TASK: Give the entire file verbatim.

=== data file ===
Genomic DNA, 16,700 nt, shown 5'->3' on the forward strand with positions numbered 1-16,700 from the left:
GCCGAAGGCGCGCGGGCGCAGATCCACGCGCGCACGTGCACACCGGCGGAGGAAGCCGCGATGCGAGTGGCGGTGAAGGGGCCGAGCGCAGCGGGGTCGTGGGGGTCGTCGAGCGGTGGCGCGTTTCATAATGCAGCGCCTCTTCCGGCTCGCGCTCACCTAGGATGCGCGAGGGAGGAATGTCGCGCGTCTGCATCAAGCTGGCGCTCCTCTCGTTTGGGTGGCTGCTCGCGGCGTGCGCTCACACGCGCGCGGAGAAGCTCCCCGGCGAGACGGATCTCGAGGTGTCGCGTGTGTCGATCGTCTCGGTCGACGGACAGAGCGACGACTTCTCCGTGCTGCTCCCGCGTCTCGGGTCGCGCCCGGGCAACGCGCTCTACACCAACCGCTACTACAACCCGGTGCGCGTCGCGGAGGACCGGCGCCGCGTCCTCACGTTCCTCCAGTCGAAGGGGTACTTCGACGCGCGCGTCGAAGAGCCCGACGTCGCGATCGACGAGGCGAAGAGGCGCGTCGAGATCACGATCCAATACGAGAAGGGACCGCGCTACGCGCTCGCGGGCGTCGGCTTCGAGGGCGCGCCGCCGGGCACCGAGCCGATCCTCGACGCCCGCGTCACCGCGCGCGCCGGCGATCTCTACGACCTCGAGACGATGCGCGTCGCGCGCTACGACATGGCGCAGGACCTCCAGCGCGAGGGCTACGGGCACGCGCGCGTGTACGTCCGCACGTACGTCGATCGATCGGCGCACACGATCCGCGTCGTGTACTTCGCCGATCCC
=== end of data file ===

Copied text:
Genomic DNA, 16,700 nt, shown 5'->3' on the forward strand with positions numbered 1-16,700 from the left:
GCCGAAGGCGCGCGGGCGCAGATCCACGCGCGCACGTGCACACCGGCGGAGGAAGCCGCGATGCGAGTGGCGGTGAAGGGGCCGAGCGCAGCGGGGTCGTGGGGGTCGTCGAGCGGTGGCGCGTTTCATAATGCAGCGCCTCTTCCGGCTCGCGCTCACCTAGGATGCGCGAGGGAGGAATGTCGCGCGTCTGCATCAAGCTGGCGCTCCTCTCGTTTGGGTGGCTGCTCGCGGCGTGCGCTCACACGCGCGCGGAGAAGCTCCCCGGCGAGACGGATCTCGAGGTGTCGCGTGTGTCGATCGTCTCGGTCGACGGACAGAGCGACGACTTCTCCGTGCTGCTCCCGCGTCTCGGGTCGCGCCCGGGCAACGCGCTCTACACCAACCGCTACTACAACCCGGTGCGCGTCGCGGAGGACCGGCGCCGCGTCCTCACGTTCCTCCAGTCGAAGGGGTACTTCGACGCGCGCGTCGAAGAGCCCGACGTCGCGATCGACGAGGCGAAGAGGCGCGTCGAGATCACGATCCAATACGAGAAGGGACCGCGCTACGCGCTCGCGGGCGTCGGCTTCGAGGGCGCGCCGCCGGGCACCGAGCCGATCCTCGACGCCCGCGTCACCGCGCGCGCCGGCGATCTCTACGACCTCGAGACGATGCGCGTCGCGCGCTACGACATGGCGCAGGACCTCCAGCGCGAGGGCTACGGGCACGCGCGCGTGTACGTCCGCACGTACGTCGATCGATCGGCGCACACGATCCGCGTCGTGTACTTCGCCGATCCC